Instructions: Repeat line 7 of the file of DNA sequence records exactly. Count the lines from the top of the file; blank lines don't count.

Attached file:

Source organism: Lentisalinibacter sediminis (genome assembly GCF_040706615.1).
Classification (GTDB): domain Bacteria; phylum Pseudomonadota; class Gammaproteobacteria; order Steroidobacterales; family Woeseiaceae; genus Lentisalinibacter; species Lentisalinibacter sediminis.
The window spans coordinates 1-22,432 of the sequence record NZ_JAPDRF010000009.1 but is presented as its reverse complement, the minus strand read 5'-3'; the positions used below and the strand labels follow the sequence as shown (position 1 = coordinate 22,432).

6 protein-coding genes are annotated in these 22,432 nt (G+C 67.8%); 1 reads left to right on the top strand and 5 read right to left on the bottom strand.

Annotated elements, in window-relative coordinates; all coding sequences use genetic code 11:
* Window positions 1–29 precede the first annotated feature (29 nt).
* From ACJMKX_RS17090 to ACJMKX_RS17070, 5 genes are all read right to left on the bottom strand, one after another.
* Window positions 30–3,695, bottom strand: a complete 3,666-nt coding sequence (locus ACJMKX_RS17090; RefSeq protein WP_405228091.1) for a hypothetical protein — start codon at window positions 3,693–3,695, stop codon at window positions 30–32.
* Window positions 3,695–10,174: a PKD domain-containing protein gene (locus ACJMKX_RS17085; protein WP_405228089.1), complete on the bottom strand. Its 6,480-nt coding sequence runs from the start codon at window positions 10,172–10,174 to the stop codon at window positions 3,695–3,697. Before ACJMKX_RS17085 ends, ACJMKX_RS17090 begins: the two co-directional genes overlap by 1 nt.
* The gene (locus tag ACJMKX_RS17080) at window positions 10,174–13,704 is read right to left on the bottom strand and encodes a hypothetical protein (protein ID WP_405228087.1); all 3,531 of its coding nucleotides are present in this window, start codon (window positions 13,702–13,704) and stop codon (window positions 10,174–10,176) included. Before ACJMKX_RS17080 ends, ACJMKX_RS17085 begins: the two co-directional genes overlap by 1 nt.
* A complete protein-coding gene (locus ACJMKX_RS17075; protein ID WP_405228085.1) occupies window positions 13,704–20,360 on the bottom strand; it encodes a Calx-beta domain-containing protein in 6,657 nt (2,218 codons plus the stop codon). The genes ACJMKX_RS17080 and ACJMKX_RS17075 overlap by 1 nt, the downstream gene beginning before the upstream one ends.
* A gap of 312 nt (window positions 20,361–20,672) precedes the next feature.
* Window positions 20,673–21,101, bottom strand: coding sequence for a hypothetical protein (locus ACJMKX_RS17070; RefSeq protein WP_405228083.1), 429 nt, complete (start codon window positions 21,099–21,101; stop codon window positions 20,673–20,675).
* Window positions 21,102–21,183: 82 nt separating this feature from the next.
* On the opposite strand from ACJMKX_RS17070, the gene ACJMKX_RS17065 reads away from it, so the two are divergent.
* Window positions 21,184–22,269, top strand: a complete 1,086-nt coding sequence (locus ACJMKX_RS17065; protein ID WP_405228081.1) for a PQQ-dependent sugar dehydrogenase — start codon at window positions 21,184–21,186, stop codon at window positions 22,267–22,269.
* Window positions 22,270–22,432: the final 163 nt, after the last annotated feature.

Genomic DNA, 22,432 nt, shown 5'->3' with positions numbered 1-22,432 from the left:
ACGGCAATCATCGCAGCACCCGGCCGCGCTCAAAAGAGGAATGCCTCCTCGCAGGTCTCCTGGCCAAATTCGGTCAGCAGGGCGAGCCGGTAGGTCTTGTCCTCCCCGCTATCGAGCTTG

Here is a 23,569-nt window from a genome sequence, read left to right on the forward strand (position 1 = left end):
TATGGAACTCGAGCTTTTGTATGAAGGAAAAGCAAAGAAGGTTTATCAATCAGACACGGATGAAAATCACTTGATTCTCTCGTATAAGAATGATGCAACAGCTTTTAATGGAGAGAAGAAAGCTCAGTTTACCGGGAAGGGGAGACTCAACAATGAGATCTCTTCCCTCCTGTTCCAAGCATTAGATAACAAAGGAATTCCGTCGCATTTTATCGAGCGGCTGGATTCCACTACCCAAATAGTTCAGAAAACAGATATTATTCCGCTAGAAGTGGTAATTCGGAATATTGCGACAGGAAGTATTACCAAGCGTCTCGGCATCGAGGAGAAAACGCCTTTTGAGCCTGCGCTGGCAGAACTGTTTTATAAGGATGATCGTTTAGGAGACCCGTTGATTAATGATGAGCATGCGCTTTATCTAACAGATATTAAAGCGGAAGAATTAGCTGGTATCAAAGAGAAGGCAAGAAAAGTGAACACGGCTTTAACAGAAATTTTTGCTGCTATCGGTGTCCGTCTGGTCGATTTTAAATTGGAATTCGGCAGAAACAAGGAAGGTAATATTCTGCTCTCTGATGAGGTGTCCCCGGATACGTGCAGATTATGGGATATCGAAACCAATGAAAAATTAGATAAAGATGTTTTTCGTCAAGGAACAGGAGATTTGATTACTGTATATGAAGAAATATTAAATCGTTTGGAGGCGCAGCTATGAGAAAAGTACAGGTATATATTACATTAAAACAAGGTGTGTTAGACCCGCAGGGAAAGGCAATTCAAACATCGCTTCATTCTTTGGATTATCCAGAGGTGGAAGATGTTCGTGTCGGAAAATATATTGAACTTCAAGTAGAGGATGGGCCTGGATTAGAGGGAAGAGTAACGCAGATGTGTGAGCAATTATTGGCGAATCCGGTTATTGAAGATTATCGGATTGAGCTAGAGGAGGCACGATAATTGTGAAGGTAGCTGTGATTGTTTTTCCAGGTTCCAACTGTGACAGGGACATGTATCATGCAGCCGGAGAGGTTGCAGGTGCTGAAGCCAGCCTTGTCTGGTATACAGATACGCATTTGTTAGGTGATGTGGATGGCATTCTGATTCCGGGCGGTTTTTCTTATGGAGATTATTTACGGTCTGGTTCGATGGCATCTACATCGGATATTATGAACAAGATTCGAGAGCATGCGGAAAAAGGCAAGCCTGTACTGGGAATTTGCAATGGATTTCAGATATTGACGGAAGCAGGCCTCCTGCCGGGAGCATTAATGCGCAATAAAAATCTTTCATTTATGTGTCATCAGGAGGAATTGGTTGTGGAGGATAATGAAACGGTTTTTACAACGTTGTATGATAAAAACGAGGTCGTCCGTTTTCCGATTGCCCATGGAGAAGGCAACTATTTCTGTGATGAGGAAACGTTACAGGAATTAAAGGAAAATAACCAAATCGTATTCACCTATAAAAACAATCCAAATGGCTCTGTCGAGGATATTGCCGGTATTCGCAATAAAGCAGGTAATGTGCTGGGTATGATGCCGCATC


* From ACJMKX_RS17090 to ACJMKX_RS17070, 5 genes are all read right to left on the bottom strand, one after another.